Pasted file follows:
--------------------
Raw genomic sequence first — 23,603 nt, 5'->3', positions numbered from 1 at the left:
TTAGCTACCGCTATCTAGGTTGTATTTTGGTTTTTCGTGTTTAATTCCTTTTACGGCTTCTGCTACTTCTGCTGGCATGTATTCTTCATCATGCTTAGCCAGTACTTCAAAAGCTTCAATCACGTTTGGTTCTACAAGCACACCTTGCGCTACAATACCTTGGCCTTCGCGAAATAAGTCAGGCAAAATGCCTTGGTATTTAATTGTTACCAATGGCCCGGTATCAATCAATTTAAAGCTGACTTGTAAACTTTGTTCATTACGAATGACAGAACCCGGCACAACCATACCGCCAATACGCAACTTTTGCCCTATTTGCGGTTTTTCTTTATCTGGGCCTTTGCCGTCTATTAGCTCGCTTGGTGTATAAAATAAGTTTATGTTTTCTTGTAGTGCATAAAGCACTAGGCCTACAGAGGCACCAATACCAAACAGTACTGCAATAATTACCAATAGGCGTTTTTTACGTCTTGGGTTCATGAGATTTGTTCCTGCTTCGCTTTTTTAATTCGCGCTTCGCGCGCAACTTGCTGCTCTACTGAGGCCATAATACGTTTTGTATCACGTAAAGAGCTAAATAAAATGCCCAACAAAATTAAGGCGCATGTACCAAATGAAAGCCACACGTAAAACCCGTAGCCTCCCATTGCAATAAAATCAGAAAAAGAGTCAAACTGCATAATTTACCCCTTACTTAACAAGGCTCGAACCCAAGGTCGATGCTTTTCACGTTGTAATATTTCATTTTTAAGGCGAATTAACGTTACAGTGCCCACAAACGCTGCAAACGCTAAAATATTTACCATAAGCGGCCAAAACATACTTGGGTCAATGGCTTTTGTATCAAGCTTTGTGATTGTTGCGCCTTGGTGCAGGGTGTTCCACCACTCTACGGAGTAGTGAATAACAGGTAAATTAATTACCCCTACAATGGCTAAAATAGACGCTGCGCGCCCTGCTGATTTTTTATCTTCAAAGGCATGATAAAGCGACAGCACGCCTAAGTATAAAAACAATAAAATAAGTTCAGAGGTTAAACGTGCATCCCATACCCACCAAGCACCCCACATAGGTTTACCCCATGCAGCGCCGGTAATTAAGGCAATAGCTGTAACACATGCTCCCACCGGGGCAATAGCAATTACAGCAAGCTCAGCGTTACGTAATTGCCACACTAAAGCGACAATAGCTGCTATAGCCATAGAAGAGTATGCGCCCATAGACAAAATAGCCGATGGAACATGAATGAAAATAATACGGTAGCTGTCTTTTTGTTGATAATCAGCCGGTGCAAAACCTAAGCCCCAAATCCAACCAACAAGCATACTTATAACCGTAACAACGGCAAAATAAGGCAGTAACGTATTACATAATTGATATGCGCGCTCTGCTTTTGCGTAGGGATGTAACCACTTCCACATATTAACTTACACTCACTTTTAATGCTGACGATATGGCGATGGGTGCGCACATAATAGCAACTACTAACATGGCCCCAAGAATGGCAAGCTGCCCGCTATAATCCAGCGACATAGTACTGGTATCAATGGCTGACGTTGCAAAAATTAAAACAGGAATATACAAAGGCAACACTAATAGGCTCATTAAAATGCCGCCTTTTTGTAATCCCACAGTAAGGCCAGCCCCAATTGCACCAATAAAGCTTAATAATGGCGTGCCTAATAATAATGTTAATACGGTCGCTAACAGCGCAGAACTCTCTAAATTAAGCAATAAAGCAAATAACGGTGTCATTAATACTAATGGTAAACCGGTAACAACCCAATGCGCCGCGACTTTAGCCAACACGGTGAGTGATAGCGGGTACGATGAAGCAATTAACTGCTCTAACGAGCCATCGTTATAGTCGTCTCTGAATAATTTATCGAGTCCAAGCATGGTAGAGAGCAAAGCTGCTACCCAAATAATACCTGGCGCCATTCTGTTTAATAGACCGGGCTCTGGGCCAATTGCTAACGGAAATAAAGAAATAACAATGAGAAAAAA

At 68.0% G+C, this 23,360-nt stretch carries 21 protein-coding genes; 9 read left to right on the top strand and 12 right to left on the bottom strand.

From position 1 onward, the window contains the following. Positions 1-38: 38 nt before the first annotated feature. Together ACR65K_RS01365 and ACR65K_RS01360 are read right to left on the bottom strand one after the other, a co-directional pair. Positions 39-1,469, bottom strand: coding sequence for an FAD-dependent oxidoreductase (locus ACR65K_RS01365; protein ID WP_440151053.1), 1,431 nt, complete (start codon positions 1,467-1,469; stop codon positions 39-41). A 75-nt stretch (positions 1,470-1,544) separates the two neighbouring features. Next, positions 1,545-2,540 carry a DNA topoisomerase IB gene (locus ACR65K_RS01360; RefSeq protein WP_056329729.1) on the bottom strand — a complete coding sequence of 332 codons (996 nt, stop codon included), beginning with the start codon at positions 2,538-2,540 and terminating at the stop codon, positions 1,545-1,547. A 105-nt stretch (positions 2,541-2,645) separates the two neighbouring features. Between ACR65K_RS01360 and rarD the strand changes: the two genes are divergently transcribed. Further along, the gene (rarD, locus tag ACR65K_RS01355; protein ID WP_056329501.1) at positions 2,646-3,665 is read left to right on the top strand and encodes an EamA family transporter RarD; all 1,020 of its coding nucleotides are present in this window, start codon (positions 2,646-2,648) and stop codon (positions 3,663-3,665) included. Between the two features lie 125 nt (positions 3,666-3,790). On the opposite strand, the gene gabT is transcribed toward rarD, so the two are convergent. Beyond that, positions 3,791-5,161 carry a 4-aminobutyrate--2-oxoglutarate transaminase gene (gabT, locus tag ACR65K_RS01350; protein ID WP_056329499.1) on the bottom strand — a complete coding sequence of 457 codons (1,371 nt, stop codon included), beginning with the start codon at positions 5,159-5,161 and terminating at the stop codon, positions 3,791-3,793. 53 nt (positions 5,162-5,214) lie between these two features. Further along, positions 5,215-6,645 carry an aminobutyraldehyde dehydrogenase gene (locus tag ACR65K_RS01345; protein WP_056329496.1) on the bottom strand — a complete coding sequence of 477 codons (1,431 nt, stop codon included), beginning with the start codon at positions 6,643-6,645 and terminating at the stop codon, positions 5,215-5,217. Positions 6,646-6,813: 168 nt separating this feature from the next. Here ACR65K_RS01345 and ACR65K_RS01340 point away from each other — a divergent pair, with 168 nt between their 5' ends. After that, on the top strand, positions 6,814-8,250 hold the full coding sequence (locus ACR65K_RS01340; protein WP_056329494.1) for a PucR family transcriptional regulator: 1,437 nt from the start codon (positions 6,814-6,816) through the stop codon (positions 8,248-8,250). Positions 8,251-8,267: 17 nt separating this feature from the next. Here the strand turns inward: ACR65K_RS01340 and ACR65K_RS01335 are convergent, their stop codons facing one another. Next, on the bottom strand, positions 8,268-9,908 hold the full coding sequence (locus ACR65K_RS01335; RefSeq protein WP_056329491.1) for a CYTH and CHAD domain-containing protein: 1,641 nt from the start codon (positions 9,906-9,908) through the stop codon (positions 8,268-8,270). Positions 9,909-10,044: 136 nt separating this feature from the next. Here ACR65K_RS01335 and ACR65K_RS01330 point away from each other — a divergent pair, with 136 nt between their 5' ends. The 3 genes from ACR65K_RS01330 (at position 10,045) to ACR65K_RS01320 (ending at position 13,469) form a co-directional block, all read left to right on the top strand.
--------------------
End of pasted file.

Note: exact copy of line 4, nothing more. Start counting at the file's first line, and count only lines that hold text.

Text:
From position 1 onward, the window contains the following. Positions 1-38: 38 nt before the first annotated feature. Together ACR65K_RS01365 and ACR65K_RS01360 are read right to left on the bottom strand one after the other, a co-directional pair. Positions 39-1,469, bottom strand: coding sequence for an FAD-dependent oxidoreductase (locus ACR65K_RS01365; protein ID WP_440151053.1), 1,431 nt, complete (start codon positions 1,467-1,469; stop codon positions 39-41). A 75-nt stretch (positions 1,470-1,544) separates the two neighbouring features. Next, positions 1,545-2,540 carry a DNA topoisomerase IB gene (locus ACR65K_RS01360; RefSeq protein WP_056329729.1) on the bottom strand — a complete coding sequence of 332 codons (996 nt, stop codon included), beginning with the start codon at positions 2,538-2,540 and terminating at the stop codon, positions 1,545-1,547. A 105-nt stretch (positions 2,541-2,645) separates the two neighbouring features. Between ACR65K_RS01360 and rarD the strand changes: the two genes are divergently transcribed. Further along, the gene (rarD, locus tag ACR65K_RS01355; protein ID WP_056329501.1) at positions 2,646-3,665 is read left to right on the top strand and encodes an EamA family transporter RarD; all 1,020 of its coding nucleotides are present in this window, start codon (positions 2,646-2,648) and stop codon (positions 3,663-3,665) included. Between the two features lie 125 nt (positions 3,666-3,790). On the opposite strand, the gene gabT is transcribed toward rarD, so the two are convergent. Beyond that, positions 3,791-5,161 carry a 4-aminobutyrate--2-oxoglutarate transaminase gene (gabT, locus tag ACR65K_RS01350; protein ID WP_056329499.1) on the bottom strand — a complete coding sequence of 457 codons (1,371 nt, stop codon included), beginning with the start codon at positions 5,159-5,161 and terminating at the stop codon, positions 3,791-3,793. 53 nt (positions 5,162-5,214) lie between these two features. Further along, positions 5,215-6,645 carry an aminobutyraldehyde dehydrogenase gene (locus tag ACR65K_RS01345; protein WP_056329496.1) on the bottom strand — a complete coding sequence of 477 codons (1,431 nt, stop codon included), beginning with the start codon at positions 6,643-6,645 and terminating at the stop codon, positions 5,215-5,217. Positions 6,646-6,813: 168 nt separating this feature from the next. Here ACR65K_RS01345 and ACR65K_RS01340 point away from each other — a divergent pair, with 168 nt between their 5' ends. After that, on the top strand, positions 6,814-8,250 hold the full coding sequence (locus ACR65K_RS01340; protein WP_056329494.1) for a PucR family transcriptional regulator: 1,437 nt from the start codon (positions 6,814-6,816) through the stop codon (positions 8,248-8,250). Positions 8,251-8,267: 17 nt separating this feature from the next. Here the strand turns inward: ACR65K_RS01340 and ACR65K_RS01335 are convergent, their stop codons facing one another. Next, on the bottom strand, positions 8,268-9,908 hold the full coding sequence (locus ACR65K_RS01335; RefSeq protein WP_056329491.1) for a CYTH and CHAD domain-containing protein: 1,641 nt from the start codon (positions 9,906-9,908) through the stop codon (positions 8,268-8,270). Positions 9,909-10,044: 136 nt separating this feature from the next. Here ACR65K_RS01335 and ACR65K_RS01330 point away from each other — a divergent pair, with 136 nt between their 5' ends. The 3 genes from ACR65K_RS01330 (at position 10,045) to ACR65K_RS01320 (ending at position 13,469) form a co-directional block, all read left to right on the top strand.